Gregory’s next stop was the NASA Langley Research Center in Hampton, Virginia in June 1974. He pursued a master’s degree in information systems from George Washington University in 1977. His service at the Langley Research Center involved being a research test pilot until he ultimately was selected for the Astronaut Program in January 1978. Gregory went on to fly three shuttle missions after his training and actually made history with two of these missions. On April 29, 1985 he became the first African American to pilot a spacecraft. In 1989 Gregory made history again when he became the first African American to command a space mission.

Gregory continued his service with NASA, serving as associate administrator for space flights and associate administrator for the Office of Safety and Mission Assurance. He retired as a colonel in the U.S. Air Force in December 1993. In 2002, Gregory was nominated by President Bush to serves as deputy administrator of NASA. With the backing of the Senate, he accepted this nomination and served as the agency’s chief operating officer. His responsibilities included management and direction of many of NASA’s programs and daily operations and activities.

Gregory’s military honors are many, including two Distinguished Flying Crosses, sixteen air medals, three space flight medals, two Outstanding Leadership Medals, plus the Legion of Merit, Distinguished Service Medal, Defense Superior Service Medal, and Air Force Commendation Medal.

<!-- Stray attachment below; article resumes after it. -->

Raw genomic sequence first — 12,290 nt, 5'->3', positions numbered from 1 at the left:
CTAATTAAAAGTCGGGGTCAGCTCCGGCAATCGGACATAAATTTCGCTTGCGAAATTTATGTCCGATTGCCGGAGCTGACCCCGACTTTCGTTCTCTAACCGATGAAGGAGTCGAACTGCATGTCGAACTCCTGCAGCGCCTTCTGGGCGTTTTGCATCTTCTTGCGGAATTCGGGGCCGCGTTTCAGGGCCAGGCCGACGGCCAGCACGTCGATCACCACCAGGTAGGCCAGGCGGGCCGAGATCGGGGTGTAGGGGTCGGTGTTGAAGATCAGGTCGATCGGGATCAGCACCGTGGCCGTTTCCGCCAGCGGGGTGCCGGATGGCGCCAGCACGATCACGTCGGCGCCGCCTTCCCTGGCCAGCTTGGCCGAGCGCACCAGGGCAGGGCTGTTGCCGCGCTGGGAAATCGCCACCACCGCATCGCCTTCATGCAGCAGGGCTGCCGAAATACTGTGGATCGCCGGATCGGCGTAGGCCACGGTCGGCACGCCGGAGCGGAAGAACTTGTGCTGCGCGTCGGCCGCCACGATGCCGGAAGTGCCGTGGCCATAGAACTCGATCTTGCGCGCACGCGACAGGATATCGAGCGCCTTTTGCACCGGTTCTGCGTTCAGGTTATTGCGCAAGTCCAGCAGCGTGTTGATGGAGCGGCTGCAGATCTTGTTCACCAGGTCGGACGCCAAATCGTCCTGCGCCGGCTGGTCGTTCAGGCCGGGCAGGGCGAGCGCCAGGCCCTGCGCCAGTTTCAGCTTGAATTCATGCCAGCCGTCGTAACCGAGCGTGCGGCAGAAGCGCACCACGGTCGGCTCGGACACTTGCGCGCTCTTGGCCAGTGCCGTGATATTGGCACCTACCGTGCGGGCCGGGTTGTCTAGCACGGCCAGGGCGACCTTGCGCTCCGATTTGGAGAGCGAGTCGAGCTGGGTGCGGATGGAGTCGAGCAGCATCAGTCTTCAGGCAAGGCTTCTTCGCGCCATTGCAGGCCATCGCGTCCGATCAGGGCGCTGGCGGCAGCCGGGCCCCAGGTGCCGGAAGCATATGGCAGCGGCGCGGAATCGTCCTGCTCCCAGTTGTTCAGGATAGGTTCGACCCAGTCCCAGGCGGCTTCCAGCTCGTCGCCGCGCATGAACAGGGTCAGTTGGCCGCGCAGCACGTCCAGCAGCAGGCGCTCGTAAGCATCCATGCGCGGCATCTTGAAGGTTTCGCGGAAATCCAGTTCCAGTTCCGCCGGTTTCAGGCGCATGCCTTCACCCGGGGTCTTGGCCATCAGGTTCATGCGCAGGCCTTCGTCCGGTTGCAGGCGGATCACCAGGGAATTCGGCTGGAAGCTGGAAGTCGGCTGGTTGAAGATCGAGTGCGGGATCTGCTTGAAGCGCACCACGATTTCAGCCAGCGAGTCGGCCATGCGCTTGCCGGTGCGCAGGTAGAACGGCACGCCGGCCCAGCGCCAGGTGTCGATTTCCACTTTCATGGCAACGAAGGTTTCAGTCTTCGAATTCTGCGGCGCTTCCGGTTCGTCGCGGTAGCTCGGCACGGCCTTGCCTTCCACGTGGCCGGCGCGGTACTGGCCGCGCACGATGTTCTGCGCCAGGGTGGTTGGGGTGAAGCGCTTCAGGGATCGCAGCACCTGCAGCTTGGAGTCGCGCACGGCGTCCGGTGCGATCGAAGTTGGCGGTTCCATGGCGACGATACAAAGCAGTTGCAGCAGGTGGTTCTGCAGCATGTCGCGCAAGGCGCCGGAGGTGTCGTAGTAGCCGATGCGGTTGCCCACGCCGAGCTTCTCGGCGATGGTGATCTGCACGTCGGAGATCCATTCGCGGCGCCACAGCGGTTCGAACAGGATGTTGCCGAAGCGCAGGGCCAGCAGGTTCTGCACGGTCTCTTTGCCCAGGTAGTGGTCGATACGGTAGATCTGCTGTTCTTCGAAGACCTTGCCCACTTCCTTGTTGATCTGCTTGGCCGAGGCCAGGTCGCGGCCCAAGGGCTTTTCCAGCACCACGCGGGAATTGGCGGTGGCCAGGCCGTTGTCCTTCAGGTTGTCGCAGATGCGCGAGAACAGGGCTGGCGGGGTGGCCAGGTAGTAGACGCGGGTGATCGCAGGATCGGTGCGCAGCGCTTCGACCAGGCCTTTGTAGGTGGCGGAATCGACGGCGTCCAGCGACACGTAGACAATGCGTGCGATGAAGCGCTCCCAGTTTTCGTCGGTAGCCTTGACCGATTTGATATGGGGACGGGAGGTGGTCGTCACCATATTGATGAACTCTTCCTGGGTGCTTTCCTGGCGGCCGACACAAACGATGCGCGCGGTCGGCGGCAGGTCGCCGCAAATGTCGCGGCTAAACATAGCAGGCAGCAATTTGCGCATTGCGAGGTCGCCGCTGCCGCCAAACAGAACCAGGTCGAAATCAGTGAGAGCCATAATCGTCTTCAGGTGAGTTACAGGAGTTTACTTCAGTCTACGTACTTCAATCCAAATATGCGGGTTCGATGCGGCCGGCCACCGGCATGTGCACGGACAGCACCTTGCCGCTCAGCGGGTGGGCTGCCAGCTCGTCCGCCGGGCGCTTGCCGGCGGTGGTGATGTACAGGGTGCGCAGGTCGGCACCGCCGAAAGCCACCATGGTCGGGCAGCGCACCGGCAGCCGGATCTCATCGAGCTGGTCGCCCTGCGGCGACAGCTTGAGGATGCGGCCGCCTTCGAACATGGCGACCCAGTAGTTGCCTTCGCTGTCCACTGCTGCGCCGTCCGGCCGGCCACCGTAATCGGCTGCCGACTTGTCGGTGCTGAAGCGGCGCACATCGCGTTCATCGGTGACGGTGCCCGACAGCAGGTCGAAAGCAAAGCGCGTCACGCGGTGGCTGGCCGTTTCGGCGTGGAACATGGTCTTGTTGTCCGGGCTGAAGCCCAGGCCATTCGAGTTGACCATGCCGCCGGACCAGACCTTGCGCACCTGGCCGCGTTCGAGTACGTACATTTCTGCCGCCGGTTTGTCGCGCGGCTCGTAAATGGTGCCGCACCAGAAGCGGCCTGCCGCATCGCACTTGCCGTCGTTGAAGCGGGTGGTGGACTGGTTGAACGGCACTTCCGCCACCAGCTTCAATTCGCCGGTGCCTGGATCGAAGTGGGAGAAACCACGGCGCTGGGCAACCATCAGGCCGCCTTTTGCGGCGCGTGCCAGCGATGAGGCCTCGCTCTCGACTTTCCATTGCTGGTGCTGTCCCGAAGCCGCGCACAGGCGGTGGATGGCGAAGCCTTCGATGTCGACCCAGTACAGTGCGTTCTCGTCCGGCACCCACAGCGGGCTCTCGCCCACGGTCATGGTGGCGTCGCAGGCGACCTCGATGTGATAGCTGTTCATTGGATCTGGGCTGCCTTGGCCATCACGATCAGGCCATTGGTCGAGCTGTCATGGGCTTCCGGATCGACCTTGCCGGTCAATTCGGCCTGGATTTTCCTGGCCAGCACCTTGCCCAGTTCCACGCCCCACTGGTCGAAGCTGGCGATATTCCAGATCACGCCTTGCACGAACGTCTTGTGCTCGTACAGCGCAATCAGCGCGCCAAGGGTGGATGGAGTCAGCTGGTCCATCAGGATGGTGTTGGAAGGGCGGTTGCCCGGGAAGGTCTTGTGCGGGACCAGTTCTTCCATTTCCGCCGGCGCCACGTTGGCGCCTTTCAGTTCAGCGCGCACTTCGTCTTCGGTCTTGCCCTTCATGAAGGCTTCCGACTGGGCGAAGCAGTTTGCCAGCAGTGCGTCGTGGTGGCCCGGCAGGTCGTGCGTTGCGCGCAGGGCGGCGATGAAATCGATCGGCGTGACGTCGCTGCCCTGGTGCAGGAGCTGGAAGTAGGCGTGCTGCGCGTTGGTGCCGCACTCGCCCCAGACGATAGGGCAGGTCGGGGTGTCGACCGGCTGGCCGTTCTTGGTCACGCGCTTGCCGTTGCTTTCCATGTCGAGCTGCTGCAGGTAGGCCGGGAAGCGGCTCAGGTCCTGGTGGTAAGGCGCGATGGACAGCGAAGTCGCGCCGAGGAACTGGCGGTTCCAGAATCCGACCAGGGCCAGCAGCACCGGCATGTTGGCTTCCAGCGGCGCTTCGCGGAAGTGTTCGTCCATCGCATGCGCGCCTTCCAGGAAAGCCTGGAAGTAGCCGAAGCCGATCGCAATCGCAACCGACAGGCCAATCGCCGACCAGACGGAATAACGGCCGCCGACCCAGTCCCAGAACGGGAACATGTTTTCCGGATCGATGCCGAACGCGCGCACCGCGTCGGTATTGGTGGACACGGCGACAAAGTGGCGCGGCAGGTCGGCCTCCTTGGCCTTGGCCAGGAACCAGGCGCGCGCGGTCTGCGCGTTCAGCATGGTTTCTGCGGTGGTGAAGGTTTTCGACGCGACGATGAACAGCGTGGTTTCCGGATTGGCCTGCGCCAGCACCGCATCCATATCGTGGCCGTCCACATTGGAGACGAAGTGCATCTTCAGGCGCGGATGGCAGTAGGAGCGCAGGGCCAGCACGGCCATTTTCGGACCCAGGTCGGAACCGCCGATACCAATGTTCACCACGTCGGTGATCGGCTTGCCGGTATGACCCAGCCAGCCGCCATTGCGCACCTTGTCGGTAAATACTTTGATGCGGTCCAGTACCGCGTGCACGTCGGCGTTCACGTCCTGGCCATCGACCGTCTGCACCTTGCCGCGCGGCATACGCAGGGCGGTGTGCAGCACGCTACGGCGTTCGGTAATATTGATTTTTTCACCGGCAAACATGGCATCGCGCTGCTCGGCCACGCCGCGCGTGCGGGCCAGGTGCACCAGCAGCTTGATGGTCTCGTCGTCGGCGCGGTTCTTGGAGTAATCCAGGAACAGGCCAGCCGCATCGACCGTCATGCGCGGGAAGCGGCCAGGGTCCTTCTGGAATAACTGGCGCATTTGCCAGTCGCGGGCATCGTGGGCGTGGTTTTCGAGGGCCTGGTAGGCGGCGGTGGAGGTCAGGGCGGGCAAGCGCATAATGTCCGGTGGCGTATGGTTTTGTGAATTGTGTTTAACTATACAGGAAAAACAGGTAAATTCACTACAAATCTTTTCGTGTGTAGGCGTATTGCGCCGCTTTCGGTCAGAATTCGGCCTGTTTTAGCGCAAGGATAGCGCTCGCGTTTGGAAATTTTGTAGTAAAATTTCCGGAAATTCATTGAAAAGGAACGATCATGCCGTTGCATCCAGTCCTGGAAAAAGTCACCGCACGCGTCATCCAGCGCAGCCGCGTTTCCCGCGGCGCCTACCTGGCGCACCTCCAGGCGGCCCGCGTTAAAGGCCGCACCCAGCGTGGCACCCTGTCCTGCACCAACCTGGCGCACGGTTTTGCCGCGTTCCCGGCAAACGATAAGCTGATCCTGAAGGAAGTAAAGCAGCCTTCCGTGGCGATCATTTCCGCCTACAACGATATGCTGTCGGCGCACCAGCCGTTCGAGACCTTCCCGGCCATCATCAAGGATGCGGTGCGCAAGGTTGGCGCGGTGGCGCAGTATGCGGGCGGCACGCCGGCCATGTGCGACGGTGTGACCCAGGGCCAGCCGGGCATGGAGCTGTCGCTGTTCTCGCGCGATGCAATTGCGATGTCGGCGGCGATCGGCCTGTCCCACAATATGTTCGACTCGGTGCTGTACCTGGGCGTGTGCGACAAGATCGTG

In 2003, Gregory received the Presidential Award for Distinguished Executives. He has received numerous awards such as the National Intelligence Medal, the U.S. Air Force Academy Distinguished Graduate Award, the National Society of Black Engineers Distinguished National Scientist Award, the President’s Award, the George Washington University Distinguished Alumni Award, and honorary doctorates from the College of Aeronautics, the University of the District of Columbia, and Southwestern University.

Gregory and his wife Barbara are the parents of two children and four grandchildren. Their son, Frederick Jr,. is a captain in the U.S. Air Force and graduate of Stanford University. Heather Lynn, their daughter, is a social worker and graduate of Sweet Briar College.

In 2004 and 2005, Gregory was designated as one of the 50 Most Important Blacks in Technology. In 2005, Gregory announced his retirement from his position as deputy administrator, ending a career that demonstrated excellence and great achievement.



Born in Washington, D.C. on January 7


Graduates from Anacostia High School in Washington D.C.; enters Air Force Academy


Graduates from Air Force Academy with a B.S. in military engineering


Receives his wings 1966 Works as an H-43 combat rescue pilot in Vietnam


Attends Naval Test Pilot School in Maryland


Becomes detailed to the NASA Langley Research Center in Virginia


Earns a master’s degree in information systems from George Washington University


Selected for the Astronaut Program


Becomes the first African American to pilot a spacecraft


Becomes the first African American to command a space mission


Accepts position as deputy administrator of NASA


Receives Presidential Award for Distinguished Executives


Resigns as deputy administrator

Gregory I the Great, Saint [next] [back] Greenfield, Susan (Adele), Baroness

User Comments

Your email address will be altered so spam harvesting bots can't read it easily.
Hide my email completely instead?

Cancel or